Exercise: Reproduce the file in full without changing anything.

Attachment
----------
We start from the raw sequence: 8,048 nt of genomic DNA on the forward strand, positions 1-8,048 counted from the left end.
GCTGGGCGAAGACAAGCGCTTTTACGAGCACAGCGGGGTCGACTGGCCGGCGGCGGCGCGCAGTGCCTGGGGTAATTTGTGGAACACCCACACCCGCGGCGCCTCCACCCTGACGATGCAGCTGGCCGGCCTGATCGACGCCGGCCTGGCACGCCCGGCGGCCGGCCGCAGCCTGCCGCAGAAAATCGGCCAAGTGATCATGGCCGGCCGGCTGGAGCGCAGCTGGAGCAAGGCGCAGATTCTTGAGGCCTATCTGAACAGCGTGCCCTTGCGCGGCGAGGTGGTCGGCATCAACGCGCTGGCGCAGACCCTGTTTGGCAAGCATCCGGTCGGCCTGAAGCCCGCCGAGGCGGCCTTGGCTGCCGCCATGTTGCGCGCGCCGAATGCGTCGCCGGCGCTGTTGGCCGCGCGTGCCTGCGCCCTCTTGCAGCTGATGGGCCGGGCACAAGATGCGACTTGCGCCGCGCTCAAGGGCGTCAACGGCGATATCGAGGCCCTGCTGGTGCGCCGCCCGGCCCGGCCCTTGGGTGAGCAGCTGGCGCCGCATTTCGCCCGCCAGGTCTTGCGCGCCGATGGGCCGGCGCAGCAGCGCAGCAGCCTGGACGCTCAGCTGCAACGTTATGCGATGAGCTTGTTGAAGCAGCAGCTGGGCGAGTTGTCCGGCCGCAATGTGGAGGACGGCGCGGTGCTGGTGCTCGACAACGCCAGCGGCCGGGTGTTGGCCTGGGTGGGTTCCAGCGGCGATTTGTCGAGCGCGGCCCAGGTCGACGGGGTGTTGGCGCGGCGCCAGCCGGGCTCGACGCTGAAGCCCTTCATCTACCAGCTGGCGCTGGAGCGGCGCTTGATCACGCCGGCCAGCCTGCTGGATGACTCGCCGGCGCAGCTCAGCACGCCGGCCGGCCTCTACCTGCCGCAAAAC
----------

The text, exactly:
We start from the raw sequence: 8,048 nt of genomic DNA on the forward strand, positions 1-8,048 counted from the left end.
GCTGGGCGAAGACAAGCGCTTTTACGAGCACAGCGGGGTCGACTGGCCGGCGGCGGCGCGCAGTGCCTGGGGTAATTTGTGGAACACCCACACCCGCGGCGCCTCCACCCTGACGATGCAGCTGGCCGGCCTGATCGACGCCGGCCTGGCACGCCCGGCGGCCGGCCGCAGCCTGCCGCAGAAAATCGGCCAAGTGATCATGGCCGGCCGGCTGGAGCGCAGCTGGAGCAAGGCGCAGATTCTTGAGGCCTATCTGAACAGCGTGCCCTTGCGCGGCGAGGTGGTCGGCATCAACGCGCTGGCGCAGACCCTGTTTGGCAAGCATCCGGTCGGCCTGAAGCCCGCCGAGGCGGCCTTGGCTGCCGCCATGTTGCGCGCGCCGAATGCGTCGCCGGCGCTGTTGGCCGCGCGTGCCTGCGCCCTCTTGCAGCTGATGGGCCGGGCACAAGATGCGACTTGCGCCGCGCTCAAGGGCGTCAACGGCGATATCGAGGCCCTGCTGGTGCGCCGCCCGGCCCGGCCCTTGGGTGAGCAGCTGGCGCCGCATTTCGCCCGCCAGGTCTTGCGCGCCGATGGGCCGGCGCAGCAGCGCAGCAGCCTGGACGCTCAGCTGCAACGTTATGCGATGAGCTTGTTGAAGCAGCAGCTGGGCGAGTTGTCCGGCCGCAATGTGGAGGACGGCGCGGTGCTGGTGCTCGACAACGCCAGCGGCCGGGTGTTGGCCTGGGTGGGTTCCAGCGGCGATTTGTCGAGCGCGGCCCAGGTCGACGGGGTGTTGGCGCGGCGCCAGCCGGGCTCGACGCTGAAGCCCTTCATCTACCAGCTGGCGCTGGAGCGGCGCTTGATCACGCCGGCCAGCCTGCTGGATGACTCGCCGGCGCAGCTCAGCACGCCGGCCGGCCTCTACCTGCCGCAAAAC